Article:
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Tuesday, December 31, 2013

Cider Making the next stage

On the 22nd December the pressed Tropical Apple juice (must) was put into two demijohns and refrigerated to ferment at a low temperature. Neither demijohn was completely full to allow plenty of space for the fermentation in case there was any foaming. The juice in both batches was identical. The difference between the batches was the yeast and the temperature. TA1 had NWS Chardonnay yeast and TA2 had CRU56 yeast. TA1's refrigerating unit has a controller that keeps the temperature at exactly 15C. While TA2's controller allows the temperature to fluctuate between 14 C and 17 C.

That minor difference caused TA2 to stop bubbling today. The next stage in this process was to siphon (rack) the cider called TA2 from its primary fermentation demijohn which has a large airspace into a smaller vessel to eliminate as much surface area. This is done to minimise oxidation and prevent spoilage.

A guess was taken as to how much volume was there was. A visual check indicated more than 15 litres but less than 20 litres. Using simple siphoning tool the cider was gravity fed into a 15 litre container. When it was full the remaining juice filled a two litre demijohn and a 375ml bottle exactly (just luck). With most of the air eliminated airlocks were attached to all three containers. As the cider warms up to the ambient outside temperature these containers will most probably start fermenting again albeit very gently as any residual sugar is converted by the yeast to alcohol and CO2.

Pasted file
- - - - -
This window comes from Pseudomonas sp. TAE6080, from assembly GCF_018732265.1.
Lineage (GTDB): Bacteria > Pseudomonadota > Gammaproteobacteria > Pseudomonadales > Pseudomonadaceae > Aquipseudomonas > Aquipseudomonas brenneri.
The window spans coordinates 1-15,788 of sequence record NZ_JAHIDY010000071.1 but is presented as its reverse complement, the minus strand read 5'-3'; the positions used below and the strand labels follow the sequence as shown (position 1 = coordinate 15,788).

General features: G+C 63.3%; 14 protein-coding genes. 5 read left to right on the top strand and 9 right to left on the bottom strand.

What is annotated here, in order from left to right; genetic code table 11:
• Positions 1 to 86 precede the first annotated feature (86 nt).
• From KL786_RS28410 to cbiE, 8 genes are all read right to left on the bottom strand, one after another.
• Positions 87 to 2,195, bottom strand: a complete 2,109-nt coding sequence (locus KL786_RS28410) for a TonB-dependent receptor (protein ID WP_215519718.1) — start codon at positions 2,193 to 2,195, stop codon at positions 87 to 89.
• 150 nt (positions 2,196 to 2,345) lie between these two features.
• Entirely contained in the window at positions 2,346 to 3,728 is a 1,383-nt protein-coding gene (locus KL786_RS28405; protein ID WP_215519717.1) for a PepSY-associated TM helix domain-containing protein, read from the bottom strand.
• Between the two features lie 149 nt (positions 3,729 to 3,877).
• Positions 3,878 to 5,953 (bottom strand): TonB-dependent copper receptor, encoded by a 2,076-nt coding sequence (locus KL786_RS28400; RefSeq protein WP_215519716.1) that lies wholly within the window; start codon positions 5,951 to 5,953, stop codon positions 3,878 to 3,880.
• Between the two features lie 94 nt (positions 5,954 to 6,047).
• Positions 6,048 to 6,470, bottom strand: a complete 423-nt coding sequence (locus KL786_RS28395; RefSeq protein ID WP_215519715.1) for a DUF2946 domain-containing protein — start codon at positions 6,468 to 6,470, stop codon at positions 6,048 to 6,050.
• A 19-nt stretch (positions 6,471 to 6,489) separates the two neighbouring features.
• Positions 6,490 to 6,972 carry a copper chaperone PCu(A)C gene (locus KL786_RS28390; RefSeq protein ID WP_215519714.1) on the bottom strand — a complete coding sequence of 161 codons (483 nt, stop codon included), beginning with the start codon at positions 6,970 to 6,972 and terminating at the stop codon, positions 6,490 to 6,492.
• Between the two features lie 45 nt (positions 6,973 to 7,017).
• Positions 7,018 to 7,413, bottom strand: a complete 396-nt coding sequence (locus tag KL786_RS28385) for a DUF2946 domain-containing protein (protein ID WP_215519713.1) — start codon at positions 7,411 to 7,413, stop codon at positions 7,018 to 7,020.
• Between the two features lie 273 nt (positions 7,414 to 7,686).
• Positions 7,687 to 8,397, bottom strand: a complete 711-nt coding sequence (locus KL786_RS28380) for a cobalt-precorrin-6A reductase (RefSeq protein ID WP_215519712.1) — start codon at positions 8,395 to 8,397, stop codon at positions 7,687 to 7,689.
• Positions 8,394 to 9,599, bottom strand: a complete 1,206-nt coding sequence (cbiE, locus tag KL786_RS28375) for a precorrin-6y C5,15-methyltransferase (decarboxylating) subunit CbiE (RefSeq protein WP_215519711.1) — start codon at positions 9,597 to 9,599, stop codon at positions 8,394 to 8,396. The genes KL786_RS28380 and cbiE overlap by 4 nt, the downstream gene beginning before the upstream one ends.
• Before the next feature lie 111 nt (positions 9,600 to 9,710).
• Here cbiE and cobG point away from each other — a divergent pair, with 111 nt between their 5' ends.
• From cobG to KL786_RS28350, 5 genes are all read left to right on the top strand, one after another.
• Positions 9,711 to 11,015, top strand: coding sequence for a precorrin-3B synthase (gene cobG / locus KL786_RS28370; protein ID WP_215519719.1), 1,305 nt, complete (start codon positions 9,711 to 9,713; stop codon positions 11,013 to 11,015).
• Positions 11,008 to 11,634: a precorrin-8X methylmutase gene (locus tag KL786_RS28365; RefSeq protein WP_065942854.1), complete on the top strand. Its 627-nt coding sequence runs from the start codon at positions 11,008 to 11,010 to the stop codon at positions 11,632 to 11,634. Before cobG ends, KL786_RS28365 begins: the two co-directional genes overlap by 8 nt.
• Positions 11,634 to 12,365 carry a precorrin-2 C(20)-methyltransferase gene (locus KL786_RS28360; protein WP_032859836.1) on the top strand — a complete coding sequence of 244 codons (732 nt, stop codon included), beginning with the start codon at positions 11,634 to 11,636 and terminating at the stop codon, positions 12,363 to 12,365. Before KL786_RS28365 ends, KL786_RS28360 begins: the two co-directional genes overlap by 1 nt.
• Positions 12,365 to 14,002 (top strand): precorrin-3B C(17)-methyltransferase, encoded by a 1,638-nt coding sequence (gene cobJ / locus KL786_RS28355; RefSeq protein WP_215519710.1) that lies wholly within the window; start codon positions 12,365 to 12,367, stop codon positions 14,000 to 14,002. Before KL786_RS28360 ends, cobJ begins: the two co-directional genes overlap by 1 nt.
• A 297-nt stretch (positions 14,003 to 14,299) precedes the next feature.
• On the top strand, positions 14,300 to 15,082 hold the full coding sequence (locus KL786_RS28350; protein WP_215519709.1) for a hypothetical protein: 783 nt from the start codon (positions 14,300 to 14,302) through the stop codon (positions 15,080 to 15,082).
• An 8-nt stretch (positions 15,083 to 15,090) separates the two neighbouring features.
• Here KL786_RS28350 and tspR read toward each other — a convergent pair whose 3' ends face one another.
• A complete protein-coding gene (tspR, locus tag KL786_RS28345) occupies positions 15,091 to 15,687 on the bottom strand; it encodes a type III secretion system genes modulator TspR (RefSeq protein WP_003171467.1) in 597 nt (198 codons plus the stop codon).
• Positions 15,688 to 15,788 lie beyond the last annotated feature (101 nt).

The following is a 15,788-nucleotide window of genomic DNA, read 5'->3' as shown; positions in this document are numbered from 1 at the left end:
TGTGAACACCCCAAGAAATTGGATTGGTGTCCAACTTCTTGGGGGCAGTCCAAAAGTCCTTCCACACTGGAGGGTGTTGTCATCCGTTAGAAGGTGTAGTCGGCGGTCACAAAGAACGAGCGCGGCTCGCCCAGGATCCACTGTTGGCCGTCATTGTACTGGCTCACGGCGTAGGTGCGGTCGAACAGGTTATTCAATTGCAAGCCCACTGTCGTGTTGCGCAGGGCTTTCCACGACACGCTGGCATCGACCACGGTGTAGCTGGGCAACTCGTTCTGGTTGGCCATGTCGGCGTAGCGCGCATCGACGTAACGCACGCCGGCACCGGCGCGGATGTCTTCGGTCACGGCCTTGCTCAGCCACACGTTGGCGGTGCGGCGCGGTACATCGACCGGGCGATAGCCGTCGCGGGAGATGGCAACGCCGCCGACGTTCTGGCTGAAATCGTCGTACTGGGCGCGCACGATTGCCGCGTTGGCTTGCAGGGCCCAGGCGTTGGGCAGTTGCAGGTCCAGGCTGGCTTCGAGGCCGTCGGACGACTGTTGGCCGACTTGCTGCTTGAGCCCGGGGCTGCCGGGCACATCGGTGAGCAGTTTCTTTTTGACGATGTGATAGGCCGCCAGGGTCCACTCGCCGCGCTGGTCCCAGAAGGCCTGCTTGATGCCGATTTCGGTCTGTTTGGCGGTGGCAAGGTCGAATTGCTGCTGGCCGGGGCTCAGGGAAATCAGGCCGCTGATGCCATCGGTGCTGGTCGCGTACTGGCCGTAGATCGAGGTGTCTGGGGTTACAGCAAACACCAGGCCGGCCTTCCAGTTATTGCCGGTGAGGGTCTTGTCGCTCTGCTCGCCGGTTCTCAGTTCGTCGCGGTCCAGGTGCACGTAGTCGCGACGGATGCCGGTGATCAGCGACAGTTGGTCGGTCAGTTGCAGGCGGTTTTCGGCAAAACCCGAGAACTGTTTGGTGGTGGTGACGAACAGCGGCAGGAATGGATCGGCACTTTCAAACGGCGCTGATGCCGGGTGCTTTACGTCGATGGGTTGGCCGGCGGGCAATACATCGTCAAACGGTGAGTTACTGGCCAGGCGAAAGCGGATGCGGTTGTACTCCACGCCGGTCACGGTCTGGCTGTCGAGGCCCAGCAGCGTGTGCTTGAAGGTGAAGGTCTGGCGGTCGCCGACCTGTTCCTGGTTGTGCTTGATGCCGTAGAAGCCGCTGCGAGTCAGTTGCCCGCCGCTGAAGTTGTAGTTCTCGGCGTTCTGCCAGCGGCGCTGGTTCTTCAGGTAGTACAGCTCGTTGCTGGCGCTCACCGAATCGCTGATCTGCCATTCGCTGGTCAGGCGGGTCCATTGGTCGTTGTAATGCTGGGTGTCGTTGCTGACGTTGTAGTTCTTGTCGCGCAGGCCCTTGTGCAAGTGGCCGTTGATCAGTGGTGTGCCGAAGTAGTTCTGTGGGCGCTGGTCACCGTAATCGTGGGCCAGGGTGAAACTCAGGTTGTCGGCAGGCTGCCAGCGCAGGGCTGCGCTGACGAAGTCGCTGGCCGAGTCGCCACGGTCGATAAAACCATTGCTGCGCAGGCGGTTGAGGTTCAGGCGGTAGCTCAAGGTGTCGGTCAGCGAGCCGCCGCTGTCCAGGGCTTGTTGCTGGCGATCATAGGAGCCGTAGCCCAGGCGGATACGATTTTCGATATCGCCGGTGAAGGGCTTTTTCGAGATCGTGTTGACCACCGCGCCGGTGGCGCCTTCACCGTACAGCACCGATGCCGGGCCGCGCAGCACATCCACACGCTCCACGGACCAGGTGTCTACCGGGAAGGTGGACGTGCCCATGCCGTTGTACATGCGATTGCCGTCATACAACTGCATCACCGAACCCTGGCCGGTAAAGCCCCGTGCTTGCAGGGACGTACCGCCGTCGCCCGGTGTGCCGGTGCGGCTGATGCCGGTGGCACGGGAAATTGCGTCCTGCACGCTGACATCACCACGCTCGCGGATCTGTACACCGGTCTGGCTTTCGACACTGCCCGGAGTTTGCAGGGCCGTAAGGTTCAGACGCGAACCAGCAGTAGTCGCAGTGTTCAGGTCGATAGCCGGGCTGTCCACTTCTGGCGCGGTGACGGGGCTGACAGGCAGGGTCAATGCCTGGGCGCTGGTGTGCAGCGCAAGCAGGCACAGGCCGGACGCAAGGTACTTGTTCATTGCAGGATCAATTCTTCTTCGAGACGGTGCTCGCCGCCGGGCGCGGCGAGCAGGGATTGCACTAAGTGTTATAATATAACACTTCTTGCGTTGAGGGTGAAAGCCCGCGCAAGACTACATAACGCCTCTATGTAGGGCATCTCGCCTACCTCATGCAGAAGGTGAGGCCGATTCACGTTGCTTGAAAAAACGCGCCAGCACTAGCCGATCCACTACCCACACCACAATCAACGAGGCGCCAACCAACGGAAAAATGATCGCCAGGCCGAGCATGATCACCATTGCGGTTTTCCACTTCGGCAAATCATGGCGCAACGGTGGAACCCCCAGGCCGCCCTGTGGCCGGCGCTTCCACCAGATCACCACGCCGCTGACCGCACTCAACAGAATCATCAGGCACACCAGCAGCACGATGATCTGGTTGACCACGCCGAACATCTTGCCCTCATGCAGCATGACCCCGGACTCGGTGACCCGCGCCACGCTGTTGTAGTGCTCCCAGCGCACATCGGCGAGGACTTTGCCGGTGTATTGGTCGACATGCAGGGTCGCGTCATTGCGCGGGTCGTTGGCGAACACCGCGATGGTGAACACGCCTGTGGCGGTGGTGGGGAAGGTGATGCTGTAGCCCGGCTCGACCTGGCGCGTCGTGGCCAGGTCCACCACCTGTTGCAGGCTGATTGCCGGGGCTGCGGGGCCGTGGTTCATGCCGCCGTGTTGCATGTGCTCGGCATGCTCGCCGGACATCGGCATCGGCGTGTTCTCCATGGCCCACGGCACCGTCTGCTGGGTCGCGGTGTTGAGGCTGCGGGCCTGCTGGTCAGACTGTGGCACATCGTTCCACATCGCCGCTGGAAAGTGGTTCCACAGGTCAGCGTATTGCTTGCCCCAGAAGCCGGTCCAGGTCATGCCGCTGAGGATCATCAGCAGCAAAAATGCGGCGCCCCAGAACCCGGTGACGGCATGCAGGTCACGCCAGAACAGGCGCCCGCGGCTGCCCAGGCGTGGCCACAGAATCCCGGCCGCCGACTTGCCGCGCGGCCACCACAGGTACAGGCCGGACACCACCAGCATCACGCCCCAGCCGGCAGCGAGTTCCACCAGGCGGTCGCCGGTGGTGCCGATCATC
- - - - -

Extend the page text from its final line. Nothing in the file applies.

The smallest container has a slightly different colour as there are still some suspended solids. As it settles out it will be racked into a yet smaller vessel.
There was some sludge in the original container which is known as gross lees i.e. the expired yeast cells and any pulp which made it through the coarse filter during pressing. As the cider completely finishes its fermentation it will gradually clear as the remaining yeast and any other suspended material settles to the bottom.

Once this occurs the cider will be siphoned into 375 ml bottles with some sugar added and crown sealed. The added sugar will ferment and force CO2 into the liquid creating a sparkling cider. There will be a small amount of debris resulting from this second fermentation. It can be either drunk or as most people do carefully decant their cider into a glass leaving the sludge behind.

The cider will have a distinct apple nose as a result of the cool, slow fermentation. The purity of the original juice provides a distinct apple flavour. The acidity is such that it will have a crisp refreshing finish.
On the baby front the Ferds received this Christmas present and are starting to show interest. One of the five has a voice change and makes a distinct quack. Ahh children growing up.

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